Get ready for your next challenges with Bkool and Mikel Azparren



Train with Bkool and Mikel Azparren

Bkoolers, this Orbea Week, the challenge was ridden by Orbea ambassador Mikel Azparren,  an ex-cyclist and trainer who has also ridden numerous long-distance challenges, yet another incentive to have trained with Bkool this week. Also this week, Mikel wants to share with all you Bkoolers his experience as a trainer to help you answer questions that all cyclists have, and to show you how to face all those challenges and competitions you’ve set for yourself, from the point of view of an expert trainer. Here’s the video of the Bkool Challenge that Mikel rode so you can learn from his performance, though he himself was surprised by the high level of the Bkoolers.

Tour of Qatar 2016- Stage 3 Bkool Challenge with Mikel Azparren 

What questions should you consider before preparing for your next challenge?

Reto Mikel

How do I plan my training?

Do I do 4, 5 or 6 weeks of long-distance rides?

How’s my strength training?

How do I build up endurance?

How can I improve my climbing?

How can I improve on the flats?

Do I change up my pace?

Do I rest once or twice a week?

When do I stop strength training?

Is the trainer good on an empty stomach?

Do I go out riding on an empty stomach?

Morning or afternoon sessions? Could I do them?

Do I go hiking or swimming?

Do I ride in a group or by myself?

Do I take supplements?

What do I have for breakfast?

What do I eat during the ride?

Are all those gels good for me?

Do I drink only water at the start or salts+water?

Do I go out if it rains?

Is my weight a big factor on a ride or race?

Can I put in some quality training at the start?

Mikel Azparren

These are just some of the questions that many cyclists ask themselves during the season. Not just beginners, but many who have been riding for years. I’m of the opinion that nothing’s written in stone and not everything works for everyone. But it’s obvious that it’s not a question of going nuts either. For most people, riding is a hobby, though as the months pass by, we all like to get a little better at it.

I’ll try to give my points of view on all these questions and many more. As an athlete and trainer, I’ll tell you that I really like to use logic, and especially to KNOW the person I’m training, their habits, personality, goals, etc.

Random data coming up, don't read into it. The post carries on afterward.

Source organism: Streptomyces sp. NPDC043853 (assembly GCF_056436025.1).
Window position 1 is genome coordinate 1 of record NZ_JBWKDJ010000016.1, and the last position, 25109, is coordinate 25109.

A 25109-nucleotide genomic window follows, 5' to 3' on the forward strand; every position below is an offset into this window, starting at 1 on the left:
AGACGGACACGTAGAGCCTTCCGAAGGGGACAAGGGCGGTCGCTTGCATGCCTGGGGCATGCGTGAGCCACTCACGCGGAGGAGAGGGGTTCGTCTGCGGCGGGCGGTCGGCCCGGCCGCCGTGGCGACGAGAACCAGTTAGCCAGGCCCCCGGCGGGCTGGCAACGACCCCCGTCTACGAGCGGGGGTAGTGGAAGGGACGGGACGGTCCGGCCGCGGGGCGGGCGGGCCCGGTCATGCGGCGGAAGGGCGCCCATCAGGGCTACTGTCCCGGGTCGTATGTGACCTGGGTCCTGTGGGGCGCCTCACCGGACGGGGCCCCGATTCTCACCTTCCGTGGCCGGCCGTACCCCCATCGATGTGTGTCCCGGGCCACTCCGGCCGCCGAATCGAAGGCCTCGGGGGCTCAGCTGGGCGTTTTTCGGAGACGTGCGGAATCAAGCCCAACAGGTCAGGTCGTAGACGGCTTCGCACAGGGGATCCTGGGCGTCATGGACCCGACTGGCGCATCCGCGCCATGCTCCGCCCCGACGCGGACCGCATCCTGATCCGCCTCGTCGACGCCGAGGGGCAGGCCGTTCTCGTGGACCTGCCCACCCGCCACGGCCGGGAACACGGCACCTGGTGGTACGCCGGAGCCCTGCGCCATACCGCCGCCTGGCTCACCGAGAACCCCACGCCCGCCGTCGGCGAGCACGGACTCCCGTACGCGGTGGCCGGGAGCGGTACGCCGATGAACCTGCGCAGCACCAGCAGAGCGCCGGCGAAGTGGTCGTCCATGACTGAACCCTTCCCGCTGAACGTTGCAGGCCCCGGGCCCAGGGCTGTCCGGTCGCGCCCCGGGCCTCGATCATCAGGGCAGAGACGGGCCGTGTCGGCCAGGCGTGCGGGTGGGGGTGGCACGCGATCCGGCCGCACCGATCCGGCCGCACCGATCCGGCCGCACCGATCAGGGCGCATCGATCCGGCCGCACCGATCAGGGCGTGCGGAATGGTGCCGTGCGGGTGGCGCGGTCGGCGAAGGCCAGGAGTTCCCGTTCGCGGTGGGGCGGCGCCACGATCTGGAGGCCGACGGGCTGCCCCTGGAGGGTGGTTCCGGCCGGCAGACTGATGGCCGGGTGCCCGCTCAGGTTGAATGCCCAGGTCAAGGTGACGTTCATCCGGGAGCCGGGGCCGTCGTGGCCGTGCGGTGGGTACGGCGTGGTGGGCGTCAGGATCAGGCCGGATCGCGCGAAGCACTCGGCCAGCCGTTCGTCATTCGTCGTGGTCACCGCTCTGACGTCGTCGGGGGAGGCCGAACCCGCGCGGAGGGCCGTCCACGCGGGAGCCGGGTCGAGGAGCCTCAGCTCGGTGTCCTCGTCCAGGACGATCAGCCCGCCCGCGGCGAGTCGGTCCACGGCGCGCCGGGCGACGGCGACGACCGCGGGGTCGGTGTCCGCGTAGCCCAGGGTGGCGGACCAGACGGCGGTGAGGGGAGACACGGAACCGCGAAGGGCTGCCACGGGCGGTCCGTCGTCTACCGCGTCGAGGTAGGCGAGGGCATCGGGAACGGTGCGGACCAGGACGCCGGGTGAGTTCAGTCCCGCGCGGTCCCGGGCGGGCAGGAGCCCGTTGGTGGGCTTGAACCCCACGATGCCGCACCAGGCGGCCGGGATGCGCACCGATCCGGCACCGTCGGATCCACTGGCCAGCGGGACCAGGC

Going back to the beginning, not everything works for everyone. It’s true that all pros use certain principles based on what they believe to be best for each individual. But those parameters, like everything else in life, are “standard” parameters that come from studying hundreds of people to yield an estimated and objective average, which is then applied to real-life practice.

But obviously, within that average there are extremes. The average of 1 and 3 is 2, but notice how far 1 is from 3. That’s why I always insist on not going overboard with data, even though it’s crucial for providing a baseline to work with. I say that because it’s a common mistake to be obsessed with workout zones, thresholds, watt/kilo ratios, etc.

Something else to keep in mind is the time you have available to ride, which is why it’s very important to consider three things when setting goals or targets:




Why dream goals? There are undoubtedly harder goals that will be more gratifying than previous goals and that will drive us even harder. With humility and objectivity, but with ambition. Ambition in sports isn’t bad at all if you realize that to reach the goal you’ll have to experience a lot of suffering that will make you stronger and more realistic. Real or realistic goals help keep you aiming for your dream goal without getting frustrated. If you achieve your dream in the end, great, you will have reached the end of the road. If not, you’ll have to decide whether to modify your dream or let it continue to guide you season after season.

For example, finishing a race in 6.15-6.30, but my dream is to finish it in 6.15.

Every week we’ll give you small tips on training and especially on how to schedule your weeks and months so you can even out your training load.

TAKE CARE!!!! Until the next training tips 



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